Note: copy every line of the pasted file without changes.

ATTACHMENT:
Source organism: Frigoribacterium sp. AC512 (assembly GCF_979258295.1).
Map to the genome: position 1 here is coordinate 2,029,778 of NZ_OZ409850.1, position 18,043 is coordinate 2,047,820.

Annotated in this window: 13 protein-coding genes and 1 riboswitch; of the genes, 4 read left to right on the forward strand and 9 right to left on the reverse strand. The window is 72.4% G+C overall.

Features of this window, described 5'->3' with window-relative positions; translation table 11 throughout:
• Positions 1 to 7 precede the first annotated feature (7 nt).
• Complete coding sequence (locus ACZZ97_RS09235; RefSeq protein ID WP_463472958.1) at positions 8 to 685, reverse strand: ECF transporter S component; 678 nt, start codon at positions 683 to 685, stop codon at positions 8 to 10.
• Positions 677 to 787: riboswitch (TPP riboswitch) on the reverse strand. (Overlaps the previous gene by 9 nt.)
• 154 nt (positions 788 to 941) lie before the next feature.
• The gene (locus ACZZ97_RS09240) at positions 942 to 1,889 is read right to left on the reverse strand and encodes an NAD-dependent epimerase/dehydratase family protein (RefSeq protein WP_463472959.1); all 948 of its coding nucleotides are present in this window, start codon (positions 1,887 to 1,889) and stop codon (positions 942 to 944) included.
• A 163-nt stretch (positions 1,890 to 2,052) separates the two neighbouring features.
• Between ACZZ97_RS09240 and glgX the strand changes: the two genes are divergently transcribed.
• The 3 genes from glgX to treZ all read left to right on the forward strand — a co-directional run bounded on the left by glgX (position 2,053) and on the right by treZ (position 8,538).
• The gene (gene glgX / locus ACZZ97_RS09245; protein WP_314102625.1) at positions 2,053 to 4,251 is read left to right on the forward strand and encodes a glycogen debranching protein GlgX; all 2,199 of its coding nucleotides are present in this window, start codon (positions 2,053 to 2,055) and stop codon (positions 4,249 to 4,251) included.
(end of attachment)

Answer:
Source organism: Frigoribacterium sp. AC512 (assembly GCF_979258295.1).
Map to the genome: position 1 here is coordinate 2,029,778 of NZ_OZ409850.1, position 18,043 is coordinate 2,047,820.

Annotated in this window: 13 protein-coding genes and 1 riboswitch; of the genes, 4 read left to right on the forward strand and 9 right to left on the reverse strand. The window is 72.4% G+C overall.

Features of this window, described 5'->3' with window-relative positions; translation table 11 throughout:
• Positions 1 to 7 precede the first annotated feature (7 nt).
• Complete coding sequence (locus ACZZ97_RS09235; RefSeq protein ID WP_463472958.1) at positions 8 to 685, reverse strand: ECF transporter S component; 678 nt, start codon at positions 683 to 685, stop codon at positions 8 to 10.
• Positions 677 to 787: riboswitch (TPP riboswitch) on the reverse strand. (Overlaps the previous gene by 9 nt.)
• 154 nt (positions 788 to 941) lie before the next feature.
• The gene (locus ACZZ97_RS09240) at positions 942 to 1,889 is read right to left on the reverse strand and encodes an NAD-dependent epimerase/dehydratase family protein (RefSeq protein WP_463472959.1); all 948 of its coding nucleotides are present in this window, start codon (positions 1,887 to 1,889) and stop codon (positions 942 to 944) included.
• A 163-nt stretch (positions 1,890 to 2,052) separates the two neighbouring features.
• Between ACZZ97_RS09240 and glgX the strand changes: the two genes are divergently transcribed.
• The 3 genes from glgX to treZ all read left to right on the forward strand — a co-directional run bounded on the left by glgX (position 2,053) and on the right by treZ (position 8,538).
• The gene (gene glgX / locus ACZZ97_RS09245; protein WP_314102625.1) at positions 2,053 to 4,251 is read left to right on the forward strand and encodes a glycogen debranching protein GlgX; all 2,199 of its coding nucleotides are present in this window, start codon (positions 2,053 to 2,055) and stop codon (positions 4,249 to 4,251) included.